Analysts Respond To Shady Release Of Bill Cosby, States Disturbing Findings

( The Pennsylvania Supreme Court’s decision to overturn Bill Cosby’s conviction has thrust into the spotlight the problem when a defendant is clearly guilty of a crime, but because of prosecutorial misconduct, the case is thrown out and the defendant freed.

It is part and parcel to our criminal justice system. Prosecutorial misconduct is a check on the justice system. But in Cosby’s case, not every legal analyst is happy about it.

The PA Supreme Court found that prosecutors violated Cosby’s due process rights by ignoring a 2005 oral promise made by a prior district attorney that Cosby would be immune from prosecution in the case if he agreed to testify in any civil suit his alleged victim brought.

Cosby agreed and, when his alleged victim sued, Cosby testified that he gave Quaaludes to women he wanted to have sex with. A decade later, during his criminal trial, prosecutors entered Cosby’s testimony, offered with the promise of immunity, into evidence in the trial against him.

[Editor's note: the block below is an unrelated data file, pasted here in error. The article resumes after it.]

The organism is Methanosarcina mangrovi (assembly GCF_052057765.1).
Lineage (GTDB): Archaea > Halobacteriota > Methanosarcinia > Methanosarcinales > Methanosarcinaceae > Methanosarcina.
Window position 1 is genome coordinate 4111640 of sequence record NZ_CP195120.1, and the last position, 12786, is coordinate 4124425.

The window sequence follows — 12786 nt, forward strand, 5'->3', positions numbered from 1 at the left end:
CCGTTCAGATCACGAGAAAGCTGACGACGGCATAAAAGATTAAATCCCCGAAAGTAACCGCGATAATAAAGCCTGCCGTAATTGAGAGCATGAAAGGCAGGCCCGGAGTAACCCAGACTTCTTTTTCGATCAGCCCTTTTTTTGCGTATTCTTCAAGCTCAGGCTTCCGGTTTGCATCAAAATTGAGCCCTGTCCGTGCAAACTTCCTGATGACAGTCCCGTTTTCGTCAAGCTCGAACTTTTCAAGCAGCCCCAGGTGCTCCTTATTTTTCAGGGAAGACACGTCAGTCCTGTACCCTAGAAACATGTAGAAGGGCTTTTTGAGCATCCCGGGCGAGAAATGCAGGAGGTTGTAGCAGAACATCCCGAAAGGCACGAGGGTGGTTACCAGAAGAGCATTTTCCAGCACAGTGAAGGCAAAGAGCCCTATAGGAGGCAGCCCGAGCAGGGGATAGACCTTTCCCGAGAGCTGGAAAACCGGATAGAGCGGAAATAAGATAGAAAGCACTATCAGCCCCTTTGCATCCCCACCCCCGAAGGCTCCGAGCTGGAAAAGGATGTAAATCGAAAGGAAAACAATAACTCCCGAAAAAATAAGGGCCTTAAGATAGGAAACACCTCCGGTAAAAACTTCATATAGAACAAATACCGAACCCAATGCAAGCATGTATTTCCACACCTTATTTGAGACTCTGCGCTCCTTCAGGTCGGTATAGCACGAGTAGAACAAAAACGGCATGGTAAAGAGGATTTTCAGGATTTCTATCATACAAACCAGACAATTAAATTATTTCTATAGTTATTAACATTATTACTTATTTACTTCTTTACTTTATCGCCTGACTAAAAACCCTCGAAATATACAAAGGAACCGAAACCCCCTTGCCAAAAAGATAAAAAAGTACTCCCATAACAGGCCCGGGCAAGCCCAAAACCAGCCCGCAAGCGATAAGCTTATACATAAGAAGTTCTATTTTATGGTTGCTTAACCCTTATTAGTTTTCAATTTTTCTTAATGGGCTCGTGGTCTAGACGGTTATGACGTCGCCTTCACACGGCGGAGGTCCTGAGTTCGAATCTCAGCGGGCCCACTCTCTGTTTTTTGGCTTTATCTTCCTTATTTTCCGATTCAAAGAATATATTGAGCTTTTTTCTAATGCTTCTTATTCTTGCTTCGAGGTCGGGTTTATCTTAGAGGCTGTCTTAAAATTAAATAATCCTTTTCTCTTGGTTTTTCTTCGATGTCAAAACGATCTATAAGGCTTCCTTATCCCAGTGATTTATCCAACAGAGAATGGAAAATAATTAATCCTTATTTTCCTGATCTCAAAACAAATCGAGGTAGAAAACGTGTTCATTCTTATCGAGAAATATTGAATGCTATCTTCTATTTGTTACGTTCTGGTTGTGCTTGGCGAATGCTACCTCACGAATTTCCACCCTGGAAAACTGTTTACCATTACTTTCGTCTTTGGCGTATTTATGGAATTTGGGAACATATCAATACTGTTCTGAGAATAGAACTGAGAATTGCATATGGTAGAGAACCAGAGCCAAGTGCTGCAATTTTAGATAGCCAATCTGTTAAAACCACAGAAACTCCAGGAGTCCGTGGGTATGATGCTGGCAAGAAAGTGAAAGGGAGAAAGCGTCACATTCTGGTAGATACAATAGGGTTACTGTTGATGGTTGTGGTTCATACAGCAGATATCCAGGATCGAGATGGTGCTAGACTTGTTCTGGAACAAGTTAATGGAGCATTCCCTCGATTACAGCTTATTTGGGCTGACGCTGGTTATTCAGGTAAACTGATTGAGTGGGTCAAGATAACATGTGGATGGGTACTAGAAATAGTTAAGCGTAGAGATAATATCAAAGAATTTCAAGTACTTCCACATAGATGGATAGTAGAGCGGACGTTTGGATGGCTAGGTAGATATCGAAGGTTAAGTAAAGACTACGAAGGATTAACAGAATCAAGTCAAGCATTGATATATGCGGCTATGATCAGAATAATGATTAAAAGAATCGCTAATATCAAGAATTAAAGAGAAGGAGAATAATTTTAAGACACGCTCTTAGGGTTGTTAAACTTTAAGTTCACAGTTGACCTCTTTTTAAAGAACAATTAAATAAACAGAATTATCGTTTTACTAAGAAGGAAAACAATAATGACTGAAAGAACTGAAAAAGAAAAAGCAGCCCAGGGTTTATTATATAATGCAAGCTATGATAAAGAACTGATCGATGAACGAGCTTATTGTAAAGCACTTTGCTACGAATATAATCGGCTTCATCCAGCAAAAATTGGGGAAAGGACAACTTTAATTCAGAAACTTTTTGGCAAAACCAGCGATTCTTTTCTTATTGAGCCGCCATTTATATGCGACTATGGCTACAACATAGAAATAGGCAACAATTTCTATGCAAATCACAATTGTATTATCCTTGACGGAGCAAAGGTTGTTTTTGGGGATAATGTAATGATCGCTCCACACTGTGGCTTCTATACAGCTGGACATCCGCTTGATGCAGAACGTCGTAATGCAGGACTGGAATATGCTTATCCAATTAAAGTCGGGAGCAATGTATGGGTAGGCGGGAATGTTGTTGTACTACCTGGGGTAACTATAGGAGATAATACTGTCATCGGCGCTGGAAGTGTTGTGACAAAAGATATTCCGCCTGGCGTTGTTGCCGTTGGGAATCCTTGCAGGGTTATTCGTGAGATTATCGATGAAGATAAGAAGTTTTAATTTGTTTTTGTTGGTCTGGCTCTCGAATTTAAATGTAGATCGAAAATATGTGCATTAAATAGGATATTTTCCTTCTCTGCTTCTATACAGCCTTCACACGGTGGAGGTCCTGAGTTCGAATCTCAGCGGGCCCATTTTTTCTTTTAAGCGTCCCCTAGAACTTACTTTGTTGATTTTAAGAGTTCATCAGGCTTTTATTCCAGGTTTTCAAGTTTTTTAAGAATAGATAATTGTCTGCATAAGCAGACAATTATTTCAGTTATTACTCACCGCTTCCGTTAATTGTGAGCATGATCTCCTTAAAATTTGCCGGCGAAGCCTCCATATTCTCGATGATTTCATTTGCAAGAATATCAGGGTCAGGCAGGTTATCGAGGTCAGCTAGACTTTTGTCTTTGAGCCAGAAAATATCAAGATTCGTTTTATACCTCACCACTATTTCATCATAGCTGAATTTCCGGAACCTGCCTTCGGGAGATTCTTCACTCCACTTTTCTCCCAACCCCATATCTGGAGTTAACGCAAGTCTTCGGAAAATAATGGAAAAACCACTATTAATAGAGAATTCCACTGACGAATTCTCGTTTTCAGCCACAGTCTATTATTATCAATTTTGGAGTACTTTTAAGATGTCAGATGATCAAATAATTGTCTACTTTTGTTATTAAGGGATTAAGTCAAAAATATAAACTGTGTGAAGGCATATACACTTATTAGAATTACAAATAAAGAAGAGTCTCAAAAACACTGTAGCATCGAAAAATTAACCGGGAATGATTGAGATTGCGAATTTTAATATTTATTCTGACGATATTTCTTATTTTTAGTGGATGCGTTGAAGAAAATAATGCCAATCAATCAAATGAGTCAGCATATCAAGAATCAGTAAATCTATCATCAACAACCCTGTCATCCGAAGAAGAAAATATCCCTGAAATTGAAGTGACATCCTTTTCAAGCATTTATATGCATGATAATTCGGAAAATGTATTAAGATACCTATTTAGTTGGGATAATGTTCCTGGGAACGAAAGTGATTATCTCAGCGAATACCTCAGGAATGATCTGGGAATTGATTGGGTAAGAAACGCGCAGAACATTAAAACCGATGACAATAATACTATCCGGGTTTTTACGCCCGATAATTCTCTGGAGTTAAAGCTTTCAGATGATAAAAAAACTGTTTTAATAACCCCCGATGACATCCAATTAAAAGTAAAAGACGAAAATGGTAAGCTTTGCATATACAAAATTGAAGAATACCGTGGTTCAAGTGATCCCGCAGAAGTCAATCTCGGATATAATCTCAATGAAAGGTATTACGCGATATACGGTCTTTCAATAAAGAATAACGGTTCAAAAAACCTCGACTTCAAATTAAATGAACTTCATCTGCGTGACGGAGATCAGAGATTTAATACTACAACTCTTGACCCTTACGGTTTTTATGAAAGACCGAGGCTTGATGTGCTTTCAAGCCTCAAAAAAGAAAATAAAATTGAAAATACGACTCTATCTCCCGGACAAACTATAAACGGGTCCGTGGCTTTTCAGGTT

In its ruling, the PA Supreme Court said that Cosby had relied on the former DA’s assurances that he was immune from prosecution, and the DA’s successors, bound by that assurance, should never have charged Cosby to begin with.

In its continuing effort to stomp all over due process, the New York Times found a group of legal analysts to criticize the court’s decision. These analysts believe that the Supreme Court overstepped its bounds by reversing Cosby’s conviction. They argue that appellate courts do not typically overturn findings of fact by a trial court if those facts are backed by the record.

But the chief justice of the PA Supreme Court defended the 6-1 ruling during a television interview, saying Cosby’s prosecution was a “reprehensible bait and switch” by the government.

The fact is, many legal analysts agree, believing that the ruling delivered a strong message about prosecutorial overreach and due process rights.

In its ruling, the court said that the law in this case was clear. Prosecutors are bound by assurances they make, especially when defendants rely on those assurances “to their detriment.”

In its reversal of Cosby’s conviction, the Supreme Court ruled that he could not be tried again on the same charges. And in his television interview, Judge Baer acknowledge that however unpopular it might have been, the decision was meant to prevent government overreach.

However, prosecutors are considering the possibility of appealing the PA Supreme Court’s ruling.